One Jake Gyllenhaal simply isn’t enough

March 20, 2014


What would you do if you met someone who looked just like you? No, exactly like you? That’s the question the film Enemy asks us, to no clear conclusion.

Enemy tells the story of two men: a college professor and a small-time actor—both played by Jake Gyllenhaal. The film starts with the former, Adam, as he trudges through his mundane existence, giving dry academic lectures about war and chaos, until he notices his double, Anthony, in the background of a movie.

Instead of brushing it off as a weird coincidence, Adam becomes obsessed with finding his look-alike, and discovers there’s more to this connection than an uncanny resemblance. The film goes forward from there, concluding in a baffling ending that should not be spoiled if only to preserve the shock value.

Gyllenhaal does good work in his double lead performance, which is ultimately the pillar upon which the entire film rests. His characters are clearly contrasted, and have distinct enough personalities that they can easily be told apart. He manages both the passive and nervous Adam and the maverick Anthony without a single false note. Gyllenhaal is continuously proving himself to be one of the most reliable stars in Hollywood—following excellent turns in 2012’s End of Watch and last year’s Prisoners, his performance in Enemy continues to impress.

The film is also a triumph of setting a mood. The story is set in a jaundiced Toronto: a completely de-glamorized image of an otherwise great city. Director Denis Villeneuve includes many shots of the city under repair, be it road work or skyscraper maintenance, and shuns the image of the city as a well-oiled machine, instead showing it as decrepit. He also has a penchant for disorienting shots of buildings in odd angles that incite vertigo. It’s all wickedly and excellently manipulative, and comes together to give a feeling of discomfort necessary for the strange and confusing story the film wants to tell.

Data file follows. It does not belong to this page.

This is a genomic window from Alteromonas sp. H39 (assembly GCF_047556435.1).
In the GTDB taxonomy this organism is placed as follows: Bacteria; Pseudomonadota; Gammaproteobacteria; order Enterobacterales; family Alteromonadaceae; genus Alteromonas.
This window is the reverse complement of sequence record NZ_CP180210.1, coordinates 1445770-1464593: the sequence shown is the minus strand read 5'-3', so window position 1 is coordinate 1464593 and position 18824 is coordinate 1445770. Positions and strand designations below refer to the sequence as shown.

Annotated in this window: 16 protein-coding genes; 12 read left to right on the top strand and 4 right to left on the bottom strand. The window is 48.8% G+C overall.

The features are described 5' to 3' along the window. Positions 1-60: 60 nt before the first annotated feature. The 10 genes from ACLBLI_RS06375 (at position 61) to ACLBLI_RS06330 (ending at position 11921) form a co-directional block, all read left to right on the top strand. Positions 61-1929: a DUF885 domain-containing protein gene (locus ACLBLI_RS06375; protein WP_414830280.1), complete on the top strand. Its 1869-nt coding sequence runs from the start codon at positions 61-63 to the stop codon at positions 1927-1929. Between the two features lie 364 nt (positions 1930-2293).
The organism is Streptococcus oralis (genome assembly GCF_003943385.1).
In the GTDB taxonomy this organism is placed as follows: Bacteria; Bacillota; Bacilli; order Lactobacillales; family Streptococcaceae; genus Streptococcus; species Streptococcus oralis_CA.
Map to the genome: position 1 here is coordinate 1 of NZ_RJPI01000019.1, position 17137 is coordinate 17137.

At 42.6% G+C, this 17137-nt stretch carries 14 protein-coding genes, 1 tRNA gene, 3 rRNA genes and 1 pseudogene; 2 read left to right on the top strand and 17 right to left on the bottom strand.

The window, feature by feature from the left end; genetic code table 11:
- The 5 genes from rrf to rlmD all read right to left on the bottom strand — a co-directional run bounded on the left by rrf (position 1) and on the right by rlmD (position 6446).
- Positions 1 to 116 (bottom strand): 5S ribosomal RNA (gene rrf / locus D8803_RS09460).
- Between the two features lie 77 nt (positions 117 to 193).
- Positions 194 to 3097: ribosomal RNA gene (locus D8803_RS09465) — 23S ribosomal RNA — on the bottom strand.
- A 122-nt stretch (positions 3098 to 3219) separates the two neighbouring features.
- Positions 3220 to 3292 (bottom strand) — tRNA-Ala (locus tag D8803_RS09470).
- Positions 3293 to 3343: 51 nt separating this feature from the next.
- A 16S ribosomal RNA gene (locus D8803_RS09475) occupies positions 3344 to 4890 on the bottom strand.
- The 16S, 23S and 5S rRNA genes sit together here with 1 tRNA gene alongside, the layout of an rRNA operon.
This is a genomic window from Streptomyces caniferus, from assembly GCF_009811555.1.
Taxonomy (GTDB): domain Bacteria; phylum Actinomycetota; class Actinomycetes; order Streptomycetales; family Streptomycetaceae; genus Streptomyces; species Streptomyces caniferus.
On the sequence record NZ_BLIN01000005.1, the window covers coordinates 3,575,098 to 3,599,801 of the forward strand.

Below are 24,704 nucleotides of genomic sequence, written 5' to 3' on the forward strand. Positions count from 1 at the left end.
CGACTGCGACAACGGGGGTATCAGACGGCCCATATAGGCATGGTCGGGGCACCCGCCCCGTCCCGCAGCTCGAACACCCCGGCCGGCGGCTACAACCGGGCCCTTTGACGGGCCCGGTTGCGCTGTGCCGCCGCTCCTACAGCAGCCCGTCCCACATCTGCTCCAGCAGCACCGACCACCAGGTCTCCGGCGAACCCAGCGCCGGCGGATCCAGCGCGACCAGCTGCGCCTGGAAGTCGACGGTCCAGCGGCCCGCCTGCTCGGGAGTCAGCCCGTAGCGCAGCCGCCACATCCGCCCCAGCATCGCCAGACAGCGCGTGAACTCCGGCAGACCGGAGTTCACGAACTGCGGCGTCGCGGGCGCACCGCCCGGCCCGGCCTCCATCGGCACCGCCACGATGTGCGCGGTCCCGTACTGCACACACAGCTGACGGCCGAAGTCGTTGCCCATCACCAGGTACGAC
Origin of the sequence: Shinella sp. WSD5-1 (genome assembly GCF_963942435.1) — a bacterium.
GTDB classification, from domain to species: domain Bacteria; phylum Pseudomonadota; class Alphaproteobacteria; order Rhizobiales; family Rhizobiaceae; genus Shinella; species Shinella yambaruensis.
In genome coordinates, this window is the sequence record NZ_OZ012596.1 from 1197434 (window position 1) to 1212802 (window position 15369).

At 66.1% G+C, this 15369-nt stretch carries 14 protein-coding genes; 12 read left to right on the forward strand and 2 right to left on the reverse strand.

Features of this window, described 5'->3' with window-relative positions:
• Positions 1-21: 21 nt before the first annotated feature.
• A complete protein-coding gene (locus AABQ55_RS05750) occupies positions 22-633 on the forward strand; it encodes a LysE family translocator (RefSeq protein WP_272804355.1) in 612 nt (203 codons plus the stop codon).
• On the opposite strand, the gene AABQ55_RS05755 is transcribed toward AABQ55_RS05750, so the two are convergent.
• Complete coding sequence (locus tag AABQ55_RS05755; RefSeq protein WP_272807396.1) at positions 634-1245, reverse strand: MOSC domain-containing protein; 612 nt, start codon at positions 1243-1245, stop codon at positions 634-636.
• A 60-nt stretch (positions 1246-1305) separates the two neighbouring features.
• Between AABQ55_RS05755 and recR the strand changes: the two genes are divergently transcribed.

The story, however, is where the film falls flat. The characters’ motivations are never clear (why is Adam so consumingly fascinated with his apparent doppelganger?), there are a lot of confusing motifs (what’s the deal with the tarantulas?), and the tale never comes together in a meaningful way—certainly not with its final shot being as absurd as it is. Even apparent themes of gender relations and ego versus id get lost in the distracting twists. The film is well-executed on a technical level, and many scenes—especially the ending—are hard to forget, but it just doesn’t feel like it adds up to anything. You can’t fault a film just for being difficult to understand, of course, but you can certainly fault it for being overly obtuse.

Villeneuve and Gyllenhaal’s last collaboration—Prisoners­—was also a film noted for having a difficult and sort of sloppy concept but excellent execution. The difference between the two is that Prisoners’ execution by its whole cast and crew elevated what could have been a really uninteresting film, and Enemy’s ridiculous and pseudo-intellectual story dragged down an otherwise well-acted and capably crafted film. It’s possible a second viewing could make the film’s goals somewhat clearer, but the first viewing fails to convince that it’s worth the effort.

The film opens with a quote: “Chaos is merely order waiting to be deciphered.” In retrospect, it sounds like a challenge. Could it be that this film is secretly really meaningful, but simply too dense to grasp in one sitting, like a good David Lynch film? That seems to be a common conclusion, but I think that’s giving it too much credit. After all, daring your audience to make sense of your film is something Lynch would never dream of doing.

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